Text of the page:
In designing Tokiwadai, the following three principles were shown to Kenichi Komiya by his bosses in the bureau. The first was the residential site scale should be around 100 tsubo or 330㎡ (395 yr²) per lot, while two so shop sites should be preserved within the area. The second was the construction of tree-lined walkway going round the area. In addition, approximately 3% of the total area allocated to parkland and schools. And the third was the road ratio should maintain about 20% of the whole. He designed Tokiwadai with reference to the recent examples and trend in the West. Tokiwadai Park, the largest in the area, was later provided free of charge to Tokyo City by Tobu Railway.
The distinct feature of Tokiwadai is the curvature urban design. It is typically demonstrated in the following four locations 1) The spacious rotary in front of the North Exit of Tokiwadai station, holding large Himalayan cedar and zelkova. 2) The promenade, or tree-lined street which goes round the area. 3) The cul-de-sacs, or the circular blind alleys with plantations in the middle. And 4) The three road bays, or leeway, along the promenade.
The tide of war against the Tokiwadai residential land development by Tobu Railway
In Tobu Railway’s Centennial History, published in 1998, Tokiwadai’s residential land development enterprise was referred to as ‘done the best it could under the unfavorable economic circumstances.’
In Tobu Railway’s Centennial History, published in 1998, Tokiwadai’s residential land development enterprise was referred to as ‘done the best it could under the unfavorable social, political and economic circumstances.’ It was the time when the world economy went into the deep depression with the market crash of New York Stock Exchange in October 1929. Furthermore, Japan’s regime was becoming increasingly on a war-footing, after Second Sino-Japanese War erupted in July 1937. Tokiwadai’s land sale in lots started in the autumn 1936. Should Tokiwadai’s development be a few years later, it could have been abandoned at all or at least altered and reduced significantly. Tokiwadai’s elegant urban design was created during the turbulent period, pursuing the development of unique and ideal residential city, in the last fraction of time when such a civil enterprise was allowed. It was the only public and private joint project even during the time when the Ministry of Home Affairs was directly involved in the city planning of Tokyo. It was the Local Bureau of the Ministry that had introduced the idea of the garden city of the West into Japan in the preceding period. Also, it was favored by the presence of young talent, Kenichi Komiya, who incidentally exercised his aptitude as designer. Indeed, Tokiwadai was the creation of exquisite unique and rare coincidence of several key factors. Tokiwadai’s land sale in lots started as ‘Kenko Jutakuchi’ (Healthy Residential Land) in the autumn of 1936.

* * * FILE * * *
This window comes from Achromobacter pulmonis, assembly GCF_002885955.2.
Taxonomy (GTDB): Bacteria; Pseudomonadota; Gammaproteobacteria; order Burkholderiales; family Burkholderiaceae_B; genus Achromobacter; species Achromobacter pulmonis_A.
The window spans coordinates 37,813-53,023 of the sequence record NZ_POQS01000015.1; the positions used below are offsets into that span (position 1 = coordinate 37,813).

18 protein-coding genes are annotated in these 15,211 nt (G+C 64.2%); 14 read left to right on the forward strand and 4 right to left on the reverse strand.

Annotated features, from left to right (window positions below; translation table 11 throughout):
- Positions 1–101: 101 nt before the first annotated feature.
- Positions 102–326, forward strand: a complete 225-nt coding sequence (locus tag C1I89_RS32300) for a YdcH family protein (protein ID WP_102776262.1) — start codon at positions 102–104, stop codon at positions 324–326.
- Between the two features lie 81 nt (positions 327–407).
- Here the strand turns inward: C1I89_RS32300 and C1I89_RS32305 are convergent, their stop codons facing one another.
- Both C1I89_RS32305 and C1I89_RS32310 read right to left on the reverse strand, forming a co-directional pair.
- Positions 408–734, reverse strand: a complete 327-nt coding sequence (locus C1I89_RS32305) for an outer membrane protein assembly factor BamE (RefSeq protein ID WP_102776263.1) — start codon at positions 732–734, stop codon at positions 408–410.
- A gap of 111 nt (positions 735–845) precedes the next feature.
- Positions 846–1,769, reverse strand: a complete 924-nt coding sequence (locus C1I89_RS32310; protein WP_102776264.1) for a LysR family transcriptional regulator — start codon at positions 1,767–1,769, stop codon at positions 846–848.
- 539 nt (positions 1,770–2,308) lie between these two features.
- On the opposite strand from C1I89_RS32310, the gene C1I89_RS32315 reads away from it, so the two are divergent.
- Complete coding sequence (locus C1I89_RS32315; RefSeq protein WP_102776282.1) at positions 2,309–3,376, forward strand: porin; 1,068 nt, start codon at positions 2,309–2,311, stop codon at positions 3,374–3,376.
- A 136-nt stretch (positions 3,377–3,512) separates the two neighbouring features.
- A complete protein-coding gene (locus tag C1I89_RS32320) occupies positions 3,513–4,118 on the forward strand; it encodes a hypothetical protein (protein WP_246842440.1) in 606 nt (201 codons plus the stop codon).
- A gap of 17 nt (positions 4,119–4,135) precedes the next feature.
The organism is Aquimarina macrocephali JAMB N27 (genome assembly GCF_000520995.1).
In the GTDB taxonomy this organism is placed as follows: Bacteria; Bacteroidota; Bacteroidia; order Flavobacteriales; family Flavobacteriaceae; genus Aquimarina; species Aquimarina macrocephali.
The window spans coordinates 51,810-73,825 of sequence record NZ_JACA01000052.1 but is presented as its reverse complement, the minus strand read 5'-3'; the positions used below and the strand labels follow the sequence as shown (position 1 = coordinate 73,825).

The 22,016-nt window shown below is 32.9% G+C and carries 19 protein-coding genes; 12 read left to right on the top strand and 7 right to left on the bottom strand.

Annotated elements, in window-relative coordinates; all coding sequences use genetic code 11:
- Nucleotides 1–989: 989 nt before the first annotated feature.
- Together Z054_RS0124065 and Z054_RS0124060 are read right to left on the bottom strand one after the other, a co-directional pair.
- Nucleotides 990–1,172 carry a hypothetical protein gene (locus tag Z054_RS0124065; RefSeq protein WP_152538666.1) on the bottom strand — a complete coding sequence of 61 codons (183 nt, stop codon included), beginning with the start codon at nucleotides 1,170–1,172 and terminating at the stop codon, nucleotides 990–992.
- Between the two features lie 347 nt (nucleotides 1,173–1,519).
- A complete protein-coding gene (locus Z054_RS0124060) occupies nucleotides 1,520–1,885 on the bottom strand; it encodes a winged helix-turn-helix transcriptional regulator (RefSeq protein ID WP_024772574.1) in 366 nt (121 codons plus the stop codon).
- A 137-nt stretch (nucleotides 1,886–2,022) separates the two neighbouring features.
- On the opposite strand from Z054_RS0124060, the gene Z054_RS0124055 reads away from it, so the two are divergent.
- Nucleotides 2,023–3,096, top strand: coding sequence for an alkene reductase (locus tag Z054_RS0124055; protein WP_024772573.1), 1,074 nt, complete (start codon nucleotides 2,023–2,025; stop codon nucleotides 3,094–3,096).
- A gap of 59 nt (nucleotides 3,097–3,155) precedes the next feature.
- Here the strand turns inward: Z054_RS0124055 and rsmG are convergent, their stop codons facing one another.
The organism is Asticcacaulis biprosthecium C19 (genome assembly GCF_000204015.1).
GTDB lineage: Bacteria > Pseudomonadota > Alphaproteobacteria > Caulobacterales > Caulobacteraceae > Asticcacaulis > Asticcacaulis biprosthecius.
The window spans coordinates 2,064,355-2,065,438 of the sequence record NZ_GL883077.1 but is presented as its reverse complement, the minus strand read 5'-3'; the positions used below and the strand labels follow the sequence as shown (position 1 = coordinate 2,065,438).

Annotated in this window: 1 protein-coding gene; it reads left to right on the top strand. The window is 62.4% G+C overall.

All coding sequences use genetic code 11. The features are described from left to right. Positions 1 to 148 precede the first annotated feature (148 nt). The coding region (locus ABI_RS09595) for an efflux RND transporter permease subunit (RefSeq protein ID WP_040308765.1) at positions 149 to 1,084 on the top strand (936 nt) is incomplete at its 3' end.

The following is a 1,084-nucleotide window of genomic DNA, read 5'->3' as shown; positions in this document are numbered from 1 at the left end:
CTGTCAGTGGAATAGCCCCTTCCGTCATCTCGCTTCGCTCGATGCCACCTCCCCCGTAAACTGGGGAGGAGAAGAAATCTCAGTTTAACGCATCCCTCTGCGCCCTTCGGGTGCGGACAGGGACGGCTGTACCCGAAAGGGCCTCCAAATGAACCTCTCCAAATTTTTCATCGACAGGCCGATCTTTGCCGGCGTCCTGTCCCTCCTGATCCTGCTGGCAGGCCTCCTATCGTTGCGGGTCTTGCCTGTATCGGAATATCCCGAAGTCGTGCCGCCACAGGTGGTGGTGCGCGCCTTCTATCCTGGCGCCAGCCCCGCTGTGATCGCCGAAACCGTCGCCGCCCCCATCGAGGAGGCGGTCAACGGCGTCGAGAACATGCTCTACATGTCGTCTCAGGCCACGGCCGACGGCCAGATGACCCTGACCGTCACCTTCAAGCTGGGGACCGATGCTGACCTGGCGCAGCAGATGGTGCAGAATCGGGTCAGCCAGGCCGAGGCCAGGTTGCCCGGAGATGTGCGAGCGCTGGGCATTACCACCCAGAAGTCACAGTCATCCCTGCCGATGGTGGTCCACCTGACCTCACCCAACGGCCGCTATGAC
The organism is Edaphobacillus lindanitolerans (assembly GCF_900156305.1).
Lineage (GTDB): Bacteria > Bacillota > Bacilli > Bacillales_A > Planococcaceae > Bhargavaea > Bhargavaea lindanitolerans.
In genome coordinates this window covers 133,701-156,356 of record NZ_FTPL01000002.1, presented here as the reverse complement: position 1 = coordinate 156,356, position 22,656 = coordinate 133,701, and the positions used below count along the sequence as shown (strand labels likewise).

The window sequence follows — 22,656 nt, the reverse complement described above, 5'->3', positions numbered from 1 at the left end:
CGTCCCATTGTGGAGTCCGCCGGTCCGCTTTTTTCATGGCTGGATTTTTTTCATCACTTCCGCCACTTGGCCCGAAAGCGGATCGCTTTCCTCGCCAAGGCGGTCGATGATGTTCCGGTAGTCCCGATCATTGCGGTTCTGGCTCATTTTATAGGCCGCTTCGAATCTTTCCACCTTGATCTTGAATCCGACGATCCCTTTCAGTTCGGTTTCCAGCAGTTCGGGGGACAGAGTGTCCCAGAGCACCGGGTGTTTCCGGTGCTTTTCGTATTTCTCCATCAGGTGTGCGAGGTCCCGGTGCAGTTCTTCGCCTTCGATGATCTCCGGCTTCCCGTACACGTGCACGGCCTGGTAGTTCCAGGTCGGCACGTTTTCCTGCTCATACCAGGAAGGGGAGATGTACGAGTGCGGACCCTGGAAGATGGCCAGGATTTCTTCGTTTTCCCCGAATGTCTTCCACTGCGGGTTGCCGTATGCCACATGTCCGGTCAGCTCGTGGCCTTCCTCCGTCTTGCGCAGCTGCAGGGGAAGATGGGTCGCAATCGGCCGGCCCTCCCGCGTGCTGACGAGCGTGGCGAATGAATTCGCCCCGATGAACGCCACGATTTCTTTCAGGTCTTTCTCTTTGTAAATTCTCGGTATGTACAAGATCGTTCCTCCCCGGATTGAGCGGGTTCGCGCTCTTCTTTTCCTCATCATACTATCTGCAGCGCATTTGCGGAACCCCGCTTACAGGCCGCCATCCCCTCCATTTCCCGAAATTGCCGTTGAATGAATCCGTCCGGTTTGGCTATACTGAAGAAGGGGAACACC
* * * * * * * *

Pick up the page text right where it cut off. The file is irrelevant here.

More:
Tobu Railway undertook residential land developments in Tokumrau, Itabashi-ku and Umeshima, Adachi-ku, after Tokiwadai, in Tokyo. Also, it leased its company-owned land in Utsunomiya, Horikiri and Kinugawa Onsen (hot spring) in Tochigi Prefecture. But none followed Tokiwadai’s urban design. Property development was created in March 1943, but abolished in less than two years in December 1943, because of the intensification of the wartime regime.
The business model of the land development for housing along the lines by the railway company was the creation of Ichizo Kobayashi, the head of the Mino-Arima Railway, now the Hankyu Railway. He undertook it even before the opening of the railway between Umeda and Takarazuka, to make the railway business viable. Besides, the development of Denenchofu by Denen Toshi Kaisha (Garden City Company), the predecessor of Tokyu Railway, took place about 10 years before Tokiwadai. Given the historical background, the ten-year difference mattered a lot for the real estate business of the two companies, thereafter.